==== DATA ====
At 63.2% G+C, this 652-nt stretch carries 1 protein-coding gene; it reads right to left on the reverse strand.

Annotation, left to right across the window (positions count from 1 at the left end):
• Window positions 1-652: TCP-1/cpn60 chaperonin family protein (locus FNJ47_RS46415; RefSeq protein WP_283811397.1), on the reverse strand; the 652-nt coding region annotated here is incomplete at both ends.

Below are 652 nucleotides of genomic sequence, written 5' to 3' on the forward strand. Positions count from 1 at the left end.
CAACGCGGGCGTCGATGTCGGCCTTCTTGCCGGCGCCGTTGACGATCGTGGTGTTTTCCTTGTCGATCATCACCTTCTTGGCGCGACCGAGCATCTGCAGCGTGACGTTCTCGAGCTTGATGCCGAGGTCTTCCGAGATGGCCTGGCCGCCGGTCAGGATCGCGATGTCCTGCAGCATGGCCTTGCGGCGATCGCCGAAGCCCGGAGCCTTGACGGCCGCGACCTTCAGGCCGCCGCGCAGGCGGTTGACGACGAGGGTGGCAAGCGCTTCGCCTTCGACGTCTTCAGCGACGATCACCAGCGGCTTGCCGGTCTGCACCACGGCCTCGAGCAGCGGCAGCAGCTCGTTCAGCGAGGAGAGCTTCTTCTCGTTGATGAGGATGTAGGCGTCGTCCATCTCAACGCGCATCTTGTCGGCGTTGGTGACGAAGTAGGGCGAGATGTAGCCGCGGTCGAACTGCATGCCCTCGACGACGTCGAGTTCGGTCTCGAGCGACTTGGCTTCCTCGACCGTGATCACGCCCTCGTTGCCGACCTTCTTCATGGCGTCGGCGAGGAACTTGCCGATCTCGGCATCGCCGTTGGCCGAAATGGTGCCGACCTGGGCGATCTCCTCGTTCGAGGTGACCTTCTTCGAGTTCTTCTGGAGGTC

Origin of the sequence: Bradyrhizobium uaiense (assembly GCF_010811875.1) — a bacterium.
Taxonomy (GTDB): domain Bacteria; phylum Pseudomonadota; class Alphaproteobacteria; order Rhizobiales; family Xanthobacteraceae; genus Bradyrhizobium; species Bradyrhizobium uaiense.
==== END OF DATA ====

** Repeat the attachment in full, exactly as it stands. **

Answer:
At 63.2% G+C, this 652-nt stretch carries 1 protein-coding gene; it reads right to left on the reverse strand.

Annotation, left to right across the window (positions count from 1 at the left end):
• Window positions 1-652: TCP-1/cpn60 chaperonin family protein (locus FNJ47_RS46415; RefSeq protein WP_283811397.1), on the reverse strand; the 652-nt coding region annotated here is incomplete at both ends.

Below are 652 nucleotides of genomic sequence, written 5' to 3' on the forward strand. Positions count from 1 at the left end.
CAACGCGGGCGTCGATGTCGGCCTTCTTGCCGGCGCCGTTGACGATCGTGGTGTTTTCCTTGTCGATCATCACCTTCTTGGCGCGACCGAGCATCTGCAGCGTGACGTTCTCGAGCTTGATGCCGAGGTCTTCCGAGATGGCCTGGCCGCCGGTCAGGATCGCGATGTCCTGCAGCATGGCCTTGCGGCGATCGCCGAAGCCCGGAGCCTTGACGGCCGCGACCTTCAGGCCGCCGCGCAGGCGGTTGACGACGAGGGTGGCAAGCGCTTCGCCTTCGACGTCTTCAGCGACGATCACCAGCGGCTTGCCGGTCTGCACCACGGCCTCGAGCAGCGGCAGCAGCTCGTTCAGCGAGGAGAGCTTCTTCTCGTTGATGAGGATGTAGGCGTCGTCCATCTCAACGCGCATCTTGTCGGCGTTGGTGACGAAGTAGGGCGAGATGTAGCCGCGGTCGAACTGCATGCCCTCGACGACGTCGAGTTCGGTCTCGAGCGACTTGGCTTCCTCGACCGTGATCACGCCCTCGTTGCCGACCTTCTTCATGGCGTCGGCGAGGAACTTGCCGATCTCGGCATCGCCGTTGGCCGAAATGGTGCCGACCTGGGCGATCTCCTCGTTCGAGGTGACCTTCTTCGAGTTCTTCTGGAGGTC

Origin of the sequence: Bradyrhizobium uaiense (assembly GCF_010811875.1) — a bacterium.
Taxonomy (GTDB): domain Bacteria; phylum Pseudomonadota; class Alphaproteobacteria; order Rhizobiales; family Xanthobacteraceae; genus Bradyrhizobium; species Bradyrhizobium uaiense.